Written by Jim Waters, president and CEO of the Bluegrass Institute for Public Policy Solutions.
Whether, as many in Trump Nation assert, the former president’s indictment will backfire and actually boost his rerun for office remains, of course, to be seen.
One thing’s for certain: the next few months will be filled with a potent combination of political and legal drama dominating the 24-hour cable news cycle. I’m sure we haven’t heard the end of this story.
In the realm of Kentucky policy and politics, I’m just as certain the effort to bring educational liberty to commonwealth’s families is far from over.
Just because the state Supreme Court deemed omnibus legislation passed in 2021 creating education opportunity accounts – which some students could have used to cover nonpublic school tuition – unconstitutional isn’t the end of this story.
I’m hopeful the decision will backfire in this sense: the court indicated as part of its ruling that the only way to have school choice in our commonwealth is by amending Kentucky’s constitution.
School choice opponents view the ruling as making it harder to bring educational liberty to Kentucky.
Getting the issue on the ballot, educating the citizenry and developing effective messaging that overcomes opponents’ fearmongering is certainly a formidable challenge.
It’s also understandable that school choice supporters see the fact that Rep. Josh Calloway’s House Bill 174 didn’t get passed by this year’s legislature as a troublesome delay.
But delay is not necessarily denial; in fact, could it be a disguised blessing?
Even if the legislature had passed HB 174 this year, it couldn’t have gone on the ballot until next year; constitutional amendments can only be presented in even-numbered years when House members are elected.
Ultimately, the cause of educational freedom was still moving forward this year with votes likely to make it more difficult for teachers’ unions to stop school choice and other needed reforms.
Senate Bill 7 prohibits school districts from automatically deducting union dues and political contributions and sending those dollars to the unions. Now, unions must collect dues from each individual member.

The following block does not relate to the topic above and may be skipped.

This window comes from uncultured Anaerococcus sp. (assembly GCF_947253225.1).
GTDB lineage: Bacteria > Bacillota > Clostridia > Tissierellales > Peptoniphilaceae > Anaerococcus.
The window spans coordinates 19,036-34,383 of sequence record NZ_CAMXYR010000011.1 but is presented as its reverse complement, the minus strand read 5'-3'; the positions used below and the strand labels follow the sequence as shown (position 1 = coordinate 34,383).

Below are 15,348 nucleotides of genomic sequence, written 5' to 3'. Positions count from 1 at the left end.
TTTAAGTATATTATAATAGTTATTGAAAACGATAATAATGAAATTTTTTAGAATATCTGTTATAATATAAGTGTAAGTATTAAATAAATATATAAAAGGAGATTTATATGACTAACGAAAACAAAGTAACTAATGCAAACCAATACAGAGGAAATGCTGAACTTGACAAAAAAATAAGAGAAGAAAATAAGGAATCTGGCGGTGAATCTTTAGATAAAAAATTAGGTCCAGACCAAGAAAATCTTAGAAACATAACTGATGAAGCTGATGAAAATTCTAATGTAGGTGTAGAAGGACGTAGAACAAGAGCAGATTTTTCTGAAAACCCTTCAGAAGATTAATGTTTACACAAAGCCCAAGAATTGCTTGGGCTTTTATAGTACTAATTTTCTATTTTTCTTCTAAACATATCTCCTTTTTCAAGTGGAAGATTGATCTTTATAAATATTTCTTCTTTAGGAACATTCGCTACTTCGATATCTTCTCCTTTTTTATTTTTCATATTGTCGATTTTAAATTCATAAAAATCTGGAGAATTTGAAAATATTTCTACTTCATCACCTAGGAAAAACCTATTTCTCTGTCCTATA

Also, Senate Bill 3 provides the go-ahead for the state to fund liability coverage in next year’s budget, providing a service which teachers previously secured through unions.
Passage of these bills could reduce the incentive for paying union dues.
I told reporter Steve Bittenbender at The Center Square that the court’s ruling represented a “temporary delay” which is actually “the beginning of educational freedom in the commonwealth.”
Considering the bill struck down by the Supreme Court was limited, legislators and the voters can now clear the roadway for Kentucky to move from the back of the nation to the front of the line with a multitude of school choice programs, giving many families access to a better education and brighter future.
Along with finding a strong legislative champion in Calloway, another indication the Supreme Court elbowing the legislature is backfiring lies in the fact that HB 174 had more cosponsors than any school-choice proposal in Kentucky’s history.
Other bills – many of which didn’t move much beyond being introduced this year – hold great promise for future reforms, considering the most-impactful policies often take years to finally become law.
Included among these bill are proposals to:
- bring more transparency to the state’s economic incentives;
- eliminate the inheritance tax;
- restore voting rights;
- rid Kentucky of the scourge of costly and anti-competitive Certificate of Need requirements; and
- protect the liberty of individuals, including students, from being receive a vaccine in order to work or attend school.
Like right-to-work, school choice, tax and pension reforms in previous years, the seeds of these policies have been planted and now must be nourished and grown with the result being a freer, more prosperous commonwealth for future generations.